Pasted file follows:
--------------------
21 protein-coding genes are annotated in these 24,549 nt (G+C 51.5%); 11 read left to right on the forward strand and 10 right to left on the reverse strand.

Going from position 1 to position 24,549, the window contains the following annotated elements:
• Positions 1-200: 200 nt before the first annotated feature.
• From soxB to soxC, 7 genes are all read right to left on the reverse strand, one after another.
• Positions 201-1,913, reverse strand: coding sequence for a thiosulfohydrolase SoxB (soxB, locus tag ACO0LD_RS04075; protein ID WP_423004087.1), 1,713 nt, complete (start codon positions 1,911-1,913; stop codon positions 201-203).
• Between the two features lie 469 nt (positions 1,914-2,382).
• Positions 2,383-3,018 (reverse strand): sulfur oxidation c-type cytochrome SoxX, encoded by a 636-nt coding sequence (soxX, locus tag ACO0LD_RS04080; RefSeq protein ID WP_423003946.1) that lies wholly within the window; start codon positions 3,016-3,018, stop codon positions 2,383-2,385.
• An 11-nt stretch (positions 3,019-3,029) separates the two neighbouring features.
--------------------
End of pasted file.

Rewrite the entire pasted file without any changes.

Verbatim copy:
21 protein-coding genes are annotated in these 24,549 nt (G+C 51.5%); 11 read left to right on the forward strand and 10 right to left on the reverse strand.

Going from position 1 to position 24,549, the window contains the following annotated elements:
• Positions 1-200: 200 nt before the first annotated feature.
• From soxB to soxC, 7 genes are all read right to left on the reverse strand, one after another.
• Positions 201-1,913, reverse strand: coding sequence for a thiosulfohydrolase SoxB (soxB, locus tag ACO0LD_RS04075; protein ID WP_423004087.1), 1,713 nt, complete (start codon positions 1,911-1,913; stop codon positions 201-203).
• Between the two features lie 469 nt (positions 1,914-2,382).
• Positions 2,383-3,018 (reverse strand): sulfur oxidation c-type cytochrome SoxX, encoded by a 636-nt coding sequence (soxX, locus tag ACO0LD_RS04080; RefSeq protein ID WP_423003946.1) that lies wholly within the window; start codon positions 3,016-3,018, stop codon positions 2,383-2,385.
• An 11-nt stretch (positions 3,019-3,029) separates the two neighbouring features.